By Rachel Straus
The PillowNotes series comprises essays commissioned from our Scholars-in-Residence to provide audience with a broader context for viewing dance.
By the thousand slow revolutions of his body, he gives the appearance of a magician busy at obliterating the traces of his handiwork.— Jacques Rivière, "Le Sacre du Printemps"
The best magicians, and the best dance makers, conjure worlds out of thin air. But bones and flesh are dancer’s tools, and they aren’t exactly the stuff of tricks. In the quote above, Rivière praises Vaslav Nijinsky, the dancer and choreographer who—critics said—could metamorphose like a chameleon. Kyle Abraham and Camille A. Brown began making dances in different places and under different influences. However, both of them soon became captivated by those qualities ascribed to Nijinsky: The capacity to evoke different emotional states, to assume multiple identities, to transform audience perceptions. In the 1990s, Abraham and Brown formed their bodies into dancers, and they began to explore human metamorphosis. They apprenticed to be magicians. Both possessed excellent raw materials: fiery physicality and intense imagination.
In 2007, Abraham and Brown created solos that catapulted their choreographic careers. In The Evolution of a Secure Feminine, Brown channeled more than a dozen female personas: Some comic, others poignant, all heavy on chutzpah. Brown’s marriage of movement motifs (from vaudeville to jive) pronounced her a historically astute choreographer. In Inventing Pookie Jenkins, Abraham performed Pookie, a part street tough, part swan character, who warred with him self, ricocheting between a kinesthetic fury and a languid serenity. Abraham’s radical alterations—smooth to sharp, vulnerability to aggressive—produced a seismically shifting landscape.
With this engagement, Abraham and Brown are sharing their first program. The choreographers are no strangers to each other. In fact they’re friends. Fifteen years ago they met as students at the Ailey School’s Summer Intensive Program. “I saw Camille dancing,” said Abraham, “and my jaw dropped. She became someone else.” When they graduated from college dance conservatories, they joined notable American modern dance companies. In the mid 2000s, they began dedicating themselves to choreography and to forming their own companies. Abraham and Brown share other similarities. Each performs in their dances, which is all to the good. They are inimitable movers. Both are Princess Grace Award winners in choreography. In 2010, Jacob’s Pillow’s presented their companies at the Doris Duke Theatre. The new works they presented were made through the Pillow’s Creative Development Residency Program.
Early this year, The Pillow’s Executive and Artistic Director, Ella Baff, asked Brown and Abraham if they would present a shared program, and as part of it, create a new work together to perform. She offered them a Creative Development Residency to develop their work. “We always wanted to create a duet,” said Brown. “We’ve actually been trying for years.” Called Kyle and Camille, their program isn’t a choreographic collaboration, except for the aforesaid world premiere duet. It will be an opportunity, said the dance makers, to consider their work side by side. Abraham will present two works, Brown three.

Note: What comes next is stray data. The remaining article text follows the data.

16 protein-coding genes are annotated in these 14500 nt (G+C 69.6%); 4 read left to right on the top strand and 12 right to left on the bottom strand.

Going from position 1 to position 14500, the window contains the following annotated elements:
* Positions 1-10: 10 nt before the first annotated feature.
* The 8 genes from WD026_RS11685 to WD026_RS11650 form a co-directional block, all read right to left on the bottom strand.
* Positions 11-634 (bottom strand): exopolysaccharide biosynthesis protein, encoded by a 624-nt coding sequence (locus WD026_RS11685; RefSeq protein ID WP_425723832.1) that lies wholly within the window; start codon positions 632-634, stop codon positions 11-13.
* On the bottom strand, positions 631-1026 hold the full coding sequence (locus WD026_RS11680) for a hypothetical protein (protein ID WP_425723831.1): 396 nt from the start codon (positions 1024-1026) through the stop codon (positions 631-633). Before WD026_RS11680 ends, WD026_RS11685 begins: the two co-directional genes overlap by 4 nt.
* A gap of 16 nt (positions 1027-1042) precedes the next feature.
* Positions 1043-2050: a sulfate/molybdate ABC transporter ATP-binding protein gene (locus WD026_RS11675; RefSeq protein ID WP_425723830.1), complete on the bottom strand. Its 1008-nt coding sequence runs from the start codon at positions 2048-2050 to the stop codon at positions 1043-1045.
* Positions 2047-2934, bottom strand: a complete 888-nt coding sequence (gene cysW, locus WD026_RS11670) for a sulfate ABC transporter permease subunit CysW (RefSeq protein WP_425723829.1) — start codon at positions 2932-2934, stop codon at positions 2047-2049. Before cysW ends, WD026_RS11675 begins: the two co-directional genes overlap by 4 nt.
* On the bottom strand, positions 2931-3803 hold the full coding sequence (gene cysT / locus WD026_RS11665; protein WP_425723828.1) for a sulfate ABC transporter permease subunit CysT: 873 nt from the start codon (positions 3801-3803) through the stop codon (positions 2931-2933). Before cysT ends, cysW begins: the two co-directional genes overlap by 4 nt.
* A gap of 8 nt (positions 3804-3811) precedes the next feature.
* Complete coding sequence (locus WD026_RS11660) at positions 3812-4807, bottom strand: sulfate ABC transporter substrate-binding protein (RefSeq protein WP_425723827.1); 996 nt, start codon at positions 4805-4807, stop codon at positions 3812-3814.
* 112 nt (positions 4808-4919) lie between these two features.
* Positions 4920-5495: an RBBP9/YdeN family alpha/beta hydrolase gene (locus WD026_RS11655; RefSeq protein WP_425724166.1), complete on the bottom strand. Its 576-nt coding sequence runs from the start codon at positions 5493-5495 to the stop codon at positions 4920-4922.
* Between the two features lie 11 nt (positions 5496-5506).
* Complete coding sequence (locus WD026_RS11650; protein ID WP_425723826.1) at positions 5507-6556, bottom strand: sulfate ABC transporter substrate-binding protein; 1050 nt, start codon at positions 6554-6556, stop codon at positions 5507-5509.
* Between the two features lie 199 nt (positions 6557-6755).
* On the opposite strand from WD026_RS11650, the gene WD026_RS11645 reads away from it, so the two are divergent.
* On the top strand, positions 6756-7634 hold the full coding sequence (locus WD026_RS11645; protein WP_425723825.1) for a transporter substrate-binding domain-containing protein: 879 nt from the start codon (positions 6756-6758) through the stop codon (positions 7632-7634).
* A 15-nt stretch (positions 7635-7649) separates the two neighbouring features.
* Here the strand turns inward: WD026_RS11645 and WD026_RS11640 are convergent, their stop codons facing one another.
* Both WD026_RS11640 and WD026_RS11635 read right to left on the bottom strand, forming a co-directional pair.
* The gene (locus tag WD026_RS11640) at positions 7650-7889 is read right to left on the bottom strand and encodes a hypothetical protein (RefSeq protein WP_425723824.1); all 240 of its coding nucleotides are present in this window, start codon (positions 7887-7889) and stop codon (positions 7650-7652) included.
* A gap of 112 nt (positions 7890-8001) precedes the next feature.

The newest work by Brown is inspired by the minstrel show, the American-born theatrical tradition in which performers danced and sang, often in black face. “I’m drawing from Minstrelsy’s ability to entertain,” Brown said about her work in progress. “I don’t want my work to be a PBS special.” That said, Brown doesn’t skirt racist realities of late 19th-early 20th century minstrelsy. Stock characters such as the slave, dandy and mammy are implied in the facial expressions and gestures of Brown’s dancers. Playing these demeaning personas, Brown explained, produced a schizophrenic identity, and then a “breakdown.” But before the psychic crash occurs, Brown’s ensemble captivates through sharp-edged, polyphonic-footed phrases that are as furiously fast as the cartoon that will be projected.
In Abraham’s new work The Quiet Dance, the choreographer privileges the lyrical, serene side of his movement aesthetic. The piece begins with Abraham alone on stage, spiraling through space in silence. His first gesture resembles Tai Chi’s solo hand movement, in which the palms encircle an invisible object the size of a book. When Abraham’s dancers join him, a recording of Bill Evans’s “Some Other Time” and the ensemble’s circular movements foster a reflective mood. Dancing to music, shows Abraham, is a form of meditation. The abolitionist writer Wendell Phillips believed that “The heart is the best reflective thinker.” For Abraham reflection occurs through the whole body.
This spring, during their Creative Development Residency at The Pillow, Abraham and Brown talked about how they make dances, recording their sessions on tape. Their dialogue has become the springboard for their collaboration, which takes the form of a duet. Though their processes are different, they agree the act of choreography is largely intuitive. They laugh at questions about whether there is a road map for making dances. Mystery reigns, they say. They engage fast-moving performers who, like them, dance with equal parts strength and passion. Their dances evolve through collaborations with performers, composers, and visual artists. Ideas about the human condition are metamorphosed into dance through bones and flesh. Then, as Rivière writes, magic occurs: “Movement closes over the emotion; it arrests and contains it; by its perpetual change in direction.”
© 2011 Rachel Straus and Jacob’s Pillow Dance Festival